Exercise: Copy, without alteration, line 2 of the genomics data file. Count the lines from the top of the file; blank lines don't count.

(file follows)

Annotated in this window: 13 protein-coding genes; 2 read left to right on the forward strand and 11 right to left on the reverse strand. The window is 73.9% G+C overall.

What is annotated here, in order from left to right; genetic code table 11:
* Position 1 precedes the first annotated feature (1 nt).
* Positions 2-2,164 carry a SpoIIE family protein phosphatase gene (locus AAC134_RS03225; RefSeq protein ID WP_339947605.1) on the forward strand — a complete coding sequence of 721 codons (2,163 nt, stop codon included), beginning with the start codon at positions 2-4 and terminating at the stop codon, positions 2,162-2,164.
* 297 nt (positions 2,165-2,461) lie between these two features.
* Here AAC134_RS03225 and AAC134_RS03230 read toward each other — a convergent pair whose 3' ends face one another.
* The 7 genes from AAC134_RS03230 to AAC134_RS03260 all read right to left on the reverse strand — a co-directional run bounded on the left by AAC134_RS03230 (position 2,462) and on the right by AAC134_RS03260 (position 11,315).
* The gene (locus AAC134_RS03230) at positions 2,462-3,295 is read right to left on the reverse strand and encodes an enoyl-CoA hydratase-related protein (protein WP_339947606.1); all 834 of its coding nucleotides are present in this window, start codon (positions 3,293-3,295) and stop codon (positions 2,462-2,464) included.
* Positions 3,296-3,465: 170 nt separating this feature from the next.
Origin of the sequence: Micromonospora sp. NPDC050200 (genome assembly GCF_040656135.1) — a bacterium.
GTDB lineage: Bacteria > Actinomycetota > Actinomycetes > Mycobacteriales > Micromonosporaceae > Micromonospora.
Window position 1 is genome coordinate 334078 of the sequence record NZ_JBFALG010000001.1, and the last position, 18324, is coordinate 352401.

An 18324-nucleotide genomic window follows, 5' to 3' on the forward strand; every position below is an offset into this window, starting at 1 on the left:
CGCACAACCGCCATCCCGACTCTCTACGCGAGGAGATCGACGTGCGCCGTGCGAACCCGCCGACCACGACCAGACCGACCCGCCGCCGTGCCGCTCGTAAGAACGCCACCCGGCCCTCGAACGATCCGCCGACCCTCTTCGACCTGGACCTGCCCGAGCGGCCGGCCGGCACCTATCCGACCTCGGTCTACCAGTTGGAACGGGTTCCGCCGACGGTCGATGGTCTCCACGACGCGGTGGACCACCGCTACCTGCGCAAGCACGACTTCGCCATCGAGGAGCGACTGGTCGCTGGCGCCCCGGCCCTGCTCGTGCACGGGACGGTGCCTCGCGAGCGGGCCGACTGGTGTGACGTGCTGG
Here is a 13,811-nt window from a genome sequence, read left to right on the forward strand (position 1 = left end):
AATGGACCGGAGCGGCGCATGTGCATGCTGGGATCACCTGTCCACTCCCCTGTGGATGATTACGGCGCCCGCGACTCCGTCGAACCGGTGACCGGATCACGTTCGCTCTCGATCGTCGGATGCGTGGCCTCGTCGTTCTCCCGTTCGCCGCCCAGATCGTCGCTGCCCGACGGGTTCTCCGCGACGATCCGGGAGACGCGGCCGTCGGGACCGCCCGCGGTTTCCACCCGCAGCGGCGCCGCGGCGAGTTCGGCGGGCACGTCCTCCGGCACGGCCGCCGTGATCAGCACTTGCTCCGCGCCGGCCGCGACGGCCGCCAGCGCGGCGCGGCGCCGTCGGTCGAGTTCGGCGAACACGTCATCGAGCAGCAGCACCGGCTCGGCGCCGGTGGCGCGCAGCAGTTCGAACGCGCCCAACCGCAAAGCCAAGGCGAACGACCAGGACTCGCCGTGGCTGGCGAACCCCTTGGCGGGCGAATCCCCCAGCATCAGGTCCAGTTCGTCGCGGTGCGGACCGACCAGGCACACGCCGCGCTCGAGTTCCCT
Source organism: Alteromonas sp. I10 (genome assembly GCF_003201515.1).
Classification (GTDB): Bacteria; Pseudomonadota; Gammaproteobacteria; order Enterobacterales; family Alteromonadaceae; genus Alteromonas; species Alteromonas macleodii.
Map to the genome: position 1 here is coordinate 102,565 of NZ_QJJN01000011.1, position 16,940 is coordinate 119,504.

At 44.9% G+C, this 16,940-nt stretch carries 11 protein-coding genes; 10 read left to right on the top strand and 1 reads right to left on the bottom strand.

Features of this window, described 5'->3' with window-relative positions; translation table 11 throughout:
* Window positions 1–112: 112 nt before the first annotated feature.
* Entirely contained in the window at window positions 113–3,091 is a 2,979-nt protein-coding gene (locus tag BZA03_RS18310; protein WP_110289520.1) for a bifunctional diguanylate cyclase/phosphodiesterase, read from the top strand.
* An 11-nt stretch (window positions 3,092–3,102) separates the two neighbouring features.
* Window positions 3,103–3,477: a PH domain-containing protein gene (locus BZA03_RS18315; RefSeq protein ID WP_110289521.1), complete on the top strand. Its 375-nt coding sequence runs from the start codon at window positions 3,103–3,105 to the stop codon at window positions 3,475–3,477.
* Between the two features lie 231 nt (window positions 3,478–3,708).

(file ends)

What is annotated here, in order from left to right; genetic code table 11: